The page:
Lee Sedol Loses Final Go Match Making It A 4-1 Victory For Google's AI

Lee Sedol Loses Final Go Match Making It a 4-1 Victory for Google's AI

Google's AlphaGo has stomped to victory for a fourth time against Go world champion Lee Sedol. That makes it a resounding victory for the AI, which has won four of the five games it's played against its human opponent. Google's AI won the first three matches in the best-of-five tournament, but it's traditional in Go to play the remaining games. Sedol did manage to win the fourth and it was thought he might be able to exploit the weakness he found in software again. Google Deepmind's Demis Hassabis put the odds at about 50-50.

But it seems that Google's AI is simply too smart for the reigning world champion to fully defeat. AlphaGo won the final game by resignation after 280 moves, in a match that Google has described as "tight until the very end". After this final game, Sedol gave the following statement during a press conference:

I am very sorry that the Google DeepMind Challenge Match is over. Today I wanted to bring the match to a successful conclusion. Personally, I am regretful about the result, but would like to express my gratitude to everyone who supported and encouraged me throughout the match... I have questioned at some points in my life whether I truly enjoy the game of Go, but I admit that I enjoyed all five games against AlphaGo. After my experience with AlphaGo, I have come to question the classical beliefs a little bit, so I have more study to do.

It's not the first time he's sounded so downbeat. After the third game, Sedol apologised for not beating the AI:

I don't know how to start or what to say today, but I think I would have to express my apologies first. I should have shown a better result, a better outcome, and better content in terms of the game played, and I do apologise for not being able to satisfy a lot of people's expectations. I kind of felt powerless. If I look back on the three matches, the first one, even if I were to go back and redo the first match, I think that I would not have been able to win, because I at that time misjudged the capabilities of AlphaGo.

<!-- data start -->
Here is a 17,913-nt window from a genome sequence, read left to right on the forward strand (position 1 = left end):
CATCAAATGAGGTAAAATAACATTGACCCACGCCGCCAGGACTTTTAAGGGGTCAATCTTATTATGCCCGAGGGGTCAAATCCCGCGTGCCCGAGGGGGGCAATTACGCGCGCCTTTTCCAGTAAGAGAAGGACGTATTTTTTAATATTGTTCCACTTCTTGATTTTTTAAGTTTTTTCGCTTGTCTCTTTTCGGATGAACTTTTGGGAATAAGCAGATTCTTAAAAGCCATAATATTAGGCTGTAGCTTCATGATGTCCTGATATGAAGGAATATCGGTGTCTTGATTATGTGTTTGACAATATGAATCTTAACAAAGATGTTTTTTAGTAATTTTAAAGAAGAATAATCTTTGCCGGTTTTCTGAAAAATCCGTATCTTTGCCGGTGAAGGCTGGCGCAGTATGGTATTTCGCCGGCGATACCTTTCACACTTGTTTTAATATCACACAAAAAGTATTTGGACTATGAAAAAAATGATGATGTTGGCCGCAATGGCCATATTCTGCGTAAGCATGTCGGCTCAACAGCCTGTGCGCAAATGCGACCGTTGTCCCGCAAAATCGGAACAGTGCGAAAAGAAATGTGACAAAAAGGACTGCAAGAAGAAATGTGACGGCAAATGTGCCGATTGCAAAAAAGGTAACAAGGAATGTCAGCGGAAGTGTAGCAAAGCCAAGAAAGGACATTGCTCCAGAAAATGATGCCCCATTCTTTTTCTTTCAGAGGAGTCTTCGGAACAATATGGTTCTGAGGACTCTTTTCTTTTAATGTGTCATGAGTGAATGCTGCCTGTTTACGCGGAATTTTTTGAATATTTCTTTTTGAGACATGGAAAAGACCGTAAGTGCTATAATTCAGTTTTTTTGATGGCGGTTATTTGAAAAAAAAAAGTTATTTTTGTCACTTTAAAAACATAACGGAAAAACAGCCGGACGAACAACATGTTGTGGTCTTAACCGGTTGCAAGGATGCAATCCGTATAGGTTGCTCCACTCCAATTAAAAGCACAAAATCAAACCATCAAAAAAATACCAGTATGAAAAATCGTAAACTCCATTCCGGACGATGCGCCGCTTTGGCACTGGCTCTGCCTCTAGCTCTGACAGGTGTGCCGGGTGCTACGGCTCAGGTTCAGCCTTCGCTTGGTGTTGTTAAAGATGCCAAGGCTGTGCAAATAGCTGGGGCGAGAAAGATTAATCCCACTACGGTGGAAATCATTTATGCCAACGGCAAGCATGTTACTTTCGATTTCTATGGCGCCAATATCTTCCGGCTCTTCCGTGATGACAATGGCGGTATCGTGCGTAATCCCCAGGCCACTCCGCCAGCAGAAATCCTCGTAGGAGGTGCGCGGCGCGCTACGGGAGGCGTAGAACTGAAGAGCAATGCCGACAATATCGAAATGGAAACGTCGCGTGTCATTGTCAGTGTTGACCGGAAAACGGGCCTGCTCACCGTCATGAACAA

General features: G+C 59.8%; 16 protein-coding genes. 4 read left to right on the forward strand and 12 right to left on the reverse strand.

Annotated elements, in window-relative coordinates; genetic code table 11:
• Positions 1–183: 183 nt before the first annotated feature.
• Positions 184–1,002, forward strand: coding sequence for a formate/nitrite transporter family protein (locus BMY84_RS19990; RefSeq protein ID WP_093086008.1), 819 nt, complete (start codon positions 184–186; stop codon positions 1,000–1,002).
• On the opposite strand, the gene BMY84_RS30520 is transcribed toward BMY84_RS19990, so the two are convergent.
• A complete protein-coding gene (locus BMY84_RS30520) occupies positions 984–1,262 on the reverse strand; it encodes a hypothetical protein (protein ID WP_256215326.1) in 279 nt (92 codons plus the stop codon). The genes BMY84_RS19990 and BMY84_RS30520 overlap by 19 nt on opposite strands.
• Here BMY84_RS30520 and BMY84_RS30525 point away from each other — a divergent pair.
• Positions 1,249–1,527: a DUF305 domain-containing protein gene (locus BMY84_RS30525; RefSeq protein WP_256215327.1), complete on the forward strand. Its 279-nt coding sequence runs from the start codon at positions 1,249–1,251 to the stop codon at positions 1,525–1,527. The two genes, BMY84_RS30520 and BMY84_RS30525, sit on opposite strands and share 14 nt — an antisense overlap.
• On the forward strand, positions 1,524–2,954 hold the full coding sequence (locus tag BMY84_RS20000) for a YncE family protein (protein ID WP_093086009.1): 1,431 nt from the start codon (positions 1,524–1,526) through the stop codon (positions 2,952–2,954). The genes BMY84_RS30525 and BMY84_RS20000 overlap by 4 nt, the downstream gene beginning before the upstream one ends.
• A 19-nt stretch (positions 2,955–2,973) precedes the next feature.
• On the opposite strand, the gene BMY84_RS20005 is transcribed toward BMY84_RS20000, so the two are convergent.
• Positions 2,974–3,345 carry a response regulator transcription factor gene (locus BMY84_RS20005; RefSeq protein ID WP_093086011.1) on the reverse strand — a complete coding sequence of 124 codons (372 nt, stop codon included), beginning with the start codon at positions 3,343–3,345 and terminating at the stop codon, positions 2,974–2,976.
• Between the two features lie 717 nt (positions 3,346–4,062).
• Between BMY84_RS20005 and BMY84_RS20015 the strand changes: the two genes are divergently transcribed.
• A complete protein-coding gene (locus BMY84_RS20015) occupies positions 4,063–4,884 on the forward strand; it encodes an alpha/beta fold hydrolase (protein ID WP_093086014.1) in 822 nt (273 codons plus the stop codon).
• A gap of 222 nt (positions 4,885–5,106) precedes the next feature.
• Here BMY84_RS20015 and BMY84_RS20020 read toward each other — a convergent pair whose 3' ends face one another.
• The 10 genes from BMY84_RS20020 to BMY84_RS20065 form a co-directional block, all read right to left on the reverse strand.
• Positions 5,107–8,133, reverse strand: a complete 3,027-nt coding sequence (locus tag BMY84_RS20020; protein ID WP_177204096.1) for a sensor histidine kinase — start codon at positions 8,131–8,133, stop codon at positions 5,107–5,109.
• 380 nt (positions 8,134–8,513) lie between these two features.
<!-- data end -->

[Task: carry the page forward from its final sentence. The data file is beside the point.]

The AI already beat the three-time European Go champion Fan Hui over the course of five matches. But Sedol was largely considered to be a much harder challenge, having dominated the world of Go for much of his professional career.

The AI has now won nine of ten games that it's played against the reigning World and European Go champions, which is probably enough for it to be taken very seriously. Indeed, it's a stark reminder that AI technology is now advancing at a startling rate.

Image by AP


Comments

    Kind of sucks to be told that you've been beaten by a machine that's only capable of playing half of the game. Really, the machine lost because it fails to observe the aesthetics of the game (it can't it's a machine) and thus is incapable of playing.

    It might sound arrogant of me, but even beating AlphaGo once would feel like a miracle. That neutral net represents what some of our greatest technological achievements have created, it's something that's just beyond any one human. He didn't beat the AI, he beat modern society.

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